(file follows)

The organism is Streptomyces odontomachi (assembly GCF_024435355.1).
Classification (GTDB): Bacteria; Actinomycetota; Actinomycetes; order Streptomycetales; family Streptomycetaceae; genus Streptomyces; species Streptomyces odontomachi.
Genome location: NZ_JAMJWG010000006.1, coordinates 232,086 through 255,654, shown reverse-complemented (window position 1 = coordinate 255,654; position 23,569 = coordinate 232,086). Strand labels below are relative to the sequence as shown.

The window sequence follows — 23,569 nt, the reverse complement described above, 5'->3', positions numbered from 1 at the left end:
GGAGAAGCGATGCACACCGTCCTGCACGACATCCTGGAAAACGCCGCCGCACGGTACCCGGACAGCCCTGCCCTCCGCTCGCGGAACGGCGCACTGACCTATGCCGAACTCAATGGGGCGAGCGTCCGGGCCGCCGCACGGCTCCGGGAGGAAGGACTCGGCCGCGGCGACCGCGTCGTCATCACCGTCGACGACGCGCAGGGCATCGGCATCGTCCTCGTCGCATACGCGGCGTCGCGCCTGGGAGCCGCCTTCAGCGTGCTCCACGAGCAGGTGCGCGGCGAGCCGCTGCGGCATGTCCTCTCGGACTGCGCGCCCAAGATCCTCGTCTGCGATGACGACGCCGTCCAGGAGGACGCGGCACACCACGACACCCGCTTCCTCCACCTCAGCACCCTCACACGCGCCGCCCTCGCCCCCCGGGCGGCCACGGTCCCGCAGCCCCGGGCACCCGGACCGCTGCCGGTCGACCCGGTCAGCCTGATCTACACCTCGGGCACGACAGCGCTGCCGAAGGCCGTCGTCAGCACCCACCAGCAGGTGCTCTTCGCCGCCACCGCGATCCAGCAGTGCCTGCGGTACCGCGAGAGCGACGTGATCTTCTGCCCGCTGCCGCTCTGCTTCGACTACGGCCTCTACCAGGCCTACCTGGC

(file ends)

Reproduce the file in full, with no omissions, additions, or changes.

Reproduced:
The organism is Streptomyces odontomachi (assembly GCF_024435355.1).
Classification (GTDB): Bacteria; Actinomycetota; Actinomycetes; order Streptomycetales; family Streptomycetaceae; genus Streptomyces; species Streptomyces odontomachi.
Genome location: NZ_JAMJWG010000006.1, coordinates 232,086 through 255,654, shown reverse-complemented (window position 1 = coordinate 255,654; position 23,569 = coordinate 232,086). Strand labels below are relative to the sequence as shown.

The window sequence follows — 23,569 nt, the reverse complement described above, 5'->3', positions numbered from 1 at the left end:
GGAGAAGCGATGCACACCGTCCTGCACGACATCCTGGAAAACGCCGCCGCACGGTACCCGGACAGCCCTGCCCTCCGCTCGCGGAACGGCGCACTGACCTATGCCGAACTCAATGGGGCGAGCGTCCGGGCCGCCGCACGGCTCCGGGAGGAAGGACTCGGCCGCGGCGACCGCGTCGTCATCACCGTCGACGACGCGCAGGGCATCGGCATCGTCCTCGTCGCATACGCGGCGTCGCGCCTGGGAGCCGCCTTCAGCGTGCTCCACGAGCAGGTGCGCGGCGAGCCGCTGCGGCATGTCCTCTCGGACTGCGCGCCCAAGATCCTCGTCTGCGATGACGACGCCGTCCAGGAGGACGCGGCACACCACGACACCCGCTTCCTCCACCTCAGCACCCTCACACGCGCCGCCCTCGCCCCCCGGGCGGCCACGGTCCCGCAGCCCCGGGCACCCGGACCGCTGCCGGTCGACCCGGTCAGCCTGATCTACACCTCGGGCACGACAGCGCTGCCGAAGGCCGTCGTCAGCACCCACCAGCAGGTGCTCTTCGCCGCCACCGCGATCCAGCAGTGCCTGCGGTACCGCGAGAGCGACGTGATCTTCTGCCCGCTGCCGCTCTGCTTCGACTACGGCCTCTACCAGGCCTACCTGGC